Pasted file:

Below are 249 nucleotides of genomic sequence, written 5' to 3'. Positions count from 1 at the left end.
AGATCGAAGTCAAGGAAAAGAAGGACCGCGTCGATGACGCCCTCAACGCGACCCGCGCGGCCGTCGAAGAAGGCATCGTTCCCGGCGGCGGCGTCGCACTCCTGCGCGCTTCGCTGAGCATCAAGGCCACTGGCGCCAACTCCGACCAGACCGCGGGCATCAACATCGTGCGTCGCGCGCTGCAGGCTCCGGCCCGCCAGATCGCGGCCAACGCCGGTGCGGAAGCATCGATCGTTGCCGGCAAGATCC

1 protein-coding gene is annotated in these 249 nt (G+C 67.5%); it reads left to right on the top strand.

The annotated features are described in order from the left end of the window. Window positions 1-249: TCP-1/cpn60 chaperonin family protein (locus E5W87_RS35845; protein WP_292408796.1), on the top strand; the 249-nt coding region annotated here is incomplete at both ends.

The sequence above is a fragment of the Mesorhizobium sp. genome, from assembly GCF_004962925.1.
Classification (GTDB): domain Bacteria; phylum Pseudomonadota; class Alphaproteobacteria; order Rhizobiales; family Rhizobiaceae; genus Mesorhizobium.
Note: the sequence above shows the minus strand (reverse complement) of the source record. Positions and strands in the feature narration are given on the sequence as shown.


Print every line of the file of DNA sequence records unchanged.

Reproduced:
Below are 249 nucleotides of genomic sequence, written 5' to 3'. Positions count from 1 at the left end.
AGATCGAAGTCAAGGAAAAGAAGGACCGCGTCGATGACGCCCTCAACGCGACCCGCGCGGCCGTCGAAGAAGGCATCGTTCCCGGCGGCGGCGTCGCACTCCTGCGCGCTTCGCTGAGCATCAAGGCCACTGGCGCCAACTCCGACCAGACCGCGGGCATCAACATCGTGCGTCGCGCGCTGCAGGCTCCGGCCCGCCAGATCGCGGCCAACGCCGGTGCGGAAGCATCGATCGTTGCCGGCAAGATCC

1 protein-coding gene is annotated in these 249 nt (G+C 67.5%); it reads left to right on the top strand.

The annotated features are described in order from the left end of the window. Window positions 1-249: TCP-1/cpn60 chaperonin family protein (locus E5W87_RS35845; protein WP_292408796.1), on the top strand; the 249-nt coding region annotated here is incomplete at both ends.

The sequence above is a fragment of the Mesorhizobium sp. genome, from assembly GCF_004962925.1.
Classification (GTDB): domain Bacteria; phylum Pseudomonadota; class Alphaproteobacteria; order Rhizobiales; family Rhizobiaceae; genus Mesorhizobium.
Note: the sequence above shows the minus strand (reverse complement) of the source record. Positions and strands in the feature narration are given on the sequence as shown.